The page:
Bottomless Siebträger von untern. Crema


What is Crema? Where does it come from? What if there isn't any on my espresso? Find out everything about that elusive foam here.

Crema is what sets espresso apart from the rest. It’s that beautiful, rich, creamy foam that sits atop your espresso. For many, it’s a great visual indicator of quality: classically, a properly prepared espresso should have a thick layer of crema on top of which a teaspoon of sugar should float for a few seconds before sinking down into the depths of the espresso. It’s also a great sign of freshness. Crema dissipates within a few minutes, so it's a sure sign that your espresso wasn’t sitting around for ages before making it your table.

But crema is not the end of the story. An espresso with a thick, creamy layer of crema can still taste terrible, just as a delicious espresso needn’t be topped with this red-brown foam.

What produces crema?

Crema is a product of the CO2 trapped in coffee during roasting. When you brew that coffee under pressure, CO2 is released in great quantities and dissolved in the water. As the espresso then flows out of the porta filter, the pressure decreases and the CO2 comes out of solution, creating a foam. Its effectively the same process as when you open a bottle of soft drink and it fizzes up.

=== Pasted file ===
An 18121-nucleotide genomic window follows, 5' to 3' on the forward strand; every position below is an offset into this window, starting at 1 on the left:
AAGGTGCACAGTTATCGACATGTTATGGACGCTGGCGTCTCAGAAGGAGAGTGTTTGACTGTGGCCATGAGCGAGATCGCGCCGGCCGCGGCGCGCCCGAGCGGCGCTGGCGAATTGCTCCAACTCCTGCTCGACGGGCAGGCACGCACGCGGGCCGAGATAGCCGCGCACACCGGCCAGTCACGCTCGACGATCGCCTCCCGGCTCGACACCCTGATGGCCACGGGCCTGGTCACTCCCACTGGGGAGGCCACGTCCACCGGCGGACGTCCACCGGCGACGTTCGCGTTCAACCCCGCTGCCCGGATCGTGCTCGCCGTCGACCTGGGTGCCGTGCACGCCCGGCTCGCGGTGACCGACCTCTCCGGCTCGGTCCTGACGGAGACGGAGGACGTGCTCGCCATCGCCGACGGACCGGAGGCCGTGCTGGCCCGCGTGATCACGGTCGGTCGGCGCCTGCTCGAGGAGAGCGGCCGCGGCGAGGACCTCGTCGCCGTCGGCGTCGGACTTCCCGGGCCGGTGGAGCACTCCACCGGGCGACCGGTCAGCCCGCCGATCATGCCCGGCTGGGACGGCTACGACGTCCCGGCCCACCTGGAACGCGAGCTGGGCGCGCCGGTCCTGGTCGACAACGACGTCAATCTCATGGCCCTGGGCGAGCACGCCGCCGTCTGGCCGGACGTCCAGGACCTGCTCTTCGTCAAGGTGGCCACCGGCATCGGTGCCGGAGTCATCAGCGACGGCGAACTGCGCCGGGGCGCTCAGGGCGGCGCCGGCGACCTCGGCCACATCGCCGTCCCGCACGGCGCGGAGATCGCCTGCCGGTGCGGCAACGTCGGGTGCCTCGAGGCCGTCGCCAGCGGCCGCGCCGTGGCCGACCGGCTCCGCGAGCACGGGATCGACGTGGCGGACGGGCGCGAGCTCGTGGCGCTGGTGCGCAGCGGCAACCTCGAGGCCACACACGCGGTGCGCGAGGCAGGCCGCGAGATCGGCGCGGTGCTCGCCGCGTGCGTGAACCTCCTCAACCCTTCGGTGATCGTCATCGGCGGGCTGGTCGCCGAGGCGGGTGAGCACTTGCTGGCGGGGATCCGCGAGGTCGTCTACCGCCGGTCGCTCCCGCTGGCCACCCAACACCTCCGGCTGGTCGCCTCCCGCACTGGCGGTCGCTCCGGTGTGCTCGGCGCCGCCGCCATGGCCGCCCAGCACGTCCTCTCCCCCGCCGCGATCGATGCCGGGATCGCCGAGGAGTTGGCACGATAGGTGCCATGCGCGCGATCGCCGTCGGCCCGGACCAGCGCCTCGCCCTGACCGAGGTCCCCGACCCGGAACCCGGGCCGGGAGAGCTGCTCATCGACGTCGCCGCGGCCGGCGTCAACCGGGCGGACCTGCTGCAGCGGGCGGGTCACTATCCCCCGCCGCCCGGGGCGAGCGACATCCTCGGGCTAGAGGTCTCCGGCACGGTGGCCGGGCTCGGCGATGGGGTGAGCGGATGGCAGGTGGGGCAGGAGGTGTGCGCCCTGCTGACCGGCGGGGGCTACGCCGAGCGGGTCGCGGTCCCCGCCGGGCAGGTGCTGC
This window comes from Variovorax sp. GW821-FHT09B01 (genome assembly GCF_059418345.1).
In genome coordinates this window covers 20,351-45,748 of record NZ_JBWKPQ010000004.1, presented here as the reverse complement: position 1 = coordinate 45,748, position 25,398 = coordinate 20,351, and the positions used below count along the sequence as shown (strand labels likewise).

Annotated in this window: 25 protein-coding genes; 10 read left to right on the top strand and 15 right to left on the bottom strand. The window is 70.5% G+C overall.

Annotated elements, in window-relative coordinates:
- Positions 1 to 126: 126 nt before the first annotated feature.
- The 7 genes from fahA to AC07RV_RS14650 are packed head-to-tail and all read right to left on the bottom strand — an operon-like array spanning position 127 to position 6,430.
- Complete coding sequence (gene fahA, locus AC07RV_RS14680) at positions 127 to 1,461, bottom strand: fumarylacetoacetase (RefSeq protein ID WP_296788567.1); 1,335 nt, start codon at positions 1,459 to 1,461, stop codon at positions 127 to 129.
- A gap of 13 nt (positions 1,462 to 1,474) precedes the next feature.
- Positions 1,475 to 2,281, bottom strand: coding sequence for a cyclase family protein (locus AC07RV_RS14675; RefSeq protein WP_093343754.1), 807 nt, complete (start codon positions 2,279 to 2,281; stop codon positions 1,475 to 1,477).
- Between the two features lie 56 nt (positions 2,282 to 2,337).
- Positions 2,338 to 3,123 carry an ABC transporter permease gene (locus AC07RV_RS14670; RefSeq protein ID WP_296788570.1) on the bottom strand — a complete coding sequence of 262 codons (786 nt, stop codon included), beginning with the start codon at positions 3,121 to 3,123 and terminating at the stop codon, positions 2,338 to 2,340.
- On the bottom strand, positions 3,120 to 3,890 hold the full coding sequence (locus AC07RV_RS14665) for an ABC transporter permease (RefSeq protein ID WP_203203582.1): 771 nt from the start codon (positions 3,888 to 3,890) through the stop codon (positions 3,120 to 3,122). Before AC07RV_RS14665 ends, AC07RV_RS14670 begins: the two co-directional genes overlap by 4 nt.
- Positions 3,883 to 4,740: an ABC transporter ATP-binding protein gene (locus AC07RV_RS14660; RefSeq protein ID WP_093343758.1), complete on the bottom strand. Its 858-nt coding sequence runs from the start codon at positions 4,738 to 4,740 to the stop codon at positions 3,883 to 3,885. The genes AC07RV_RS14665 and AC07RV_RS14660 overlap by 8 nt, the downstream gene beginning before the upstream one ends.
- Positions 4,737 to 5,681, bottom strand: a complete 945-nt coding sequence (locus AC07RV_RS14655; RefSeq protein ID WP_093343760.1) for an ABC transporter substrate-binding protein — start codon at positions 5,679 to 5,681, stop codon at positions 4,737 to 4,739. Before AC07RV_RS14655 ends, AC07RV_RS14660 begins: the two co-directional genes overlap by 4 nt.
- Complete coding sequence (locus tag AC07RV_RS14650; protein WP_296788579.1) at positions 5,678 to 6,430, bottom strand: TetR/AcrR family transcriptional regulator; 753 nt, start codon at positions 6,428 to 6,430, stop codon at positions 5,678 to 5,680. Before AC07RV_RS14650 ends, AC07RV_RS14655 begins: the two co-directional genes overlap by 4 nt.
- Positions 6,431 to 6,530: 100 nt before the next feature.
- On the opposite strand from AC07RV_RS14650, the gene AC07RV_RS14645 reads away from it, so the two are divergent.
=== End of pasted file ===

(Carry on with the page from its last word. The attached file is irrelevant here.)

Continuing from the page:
The amount of crema is therefore dependant on how the coffee was roasted, and how it was brewed. Lighter roasted coffees contain less CO2 and therefore produce less crema. Moreover, lighter roasted coffees need to be brewed at higher extractions to reach their full flavour potential, which also produces less crema. A lot of our single origin espressos are roasted in this style, so don’t be disheartened if they don’t have that rich crema you remember from your last Italian holiday – we promise they’ll still be tasty.

Another factor is age: the older the beans, the more CO2 has naturally dissipated, and therefore the less crema you’ll get. In this case, the lack of crema shows a lower quality.

Crema: good or bad?

It’s impossible to say from crema alone whether an espresso is good or not. In fact, some people like to scoop off the crema from their espressos, reasoning that a lot of the fine particles, oils and other nasties are suspended in the foam, and that removing it gives a cleaner espresso! Try it for yourself next time and see where you stand on crema.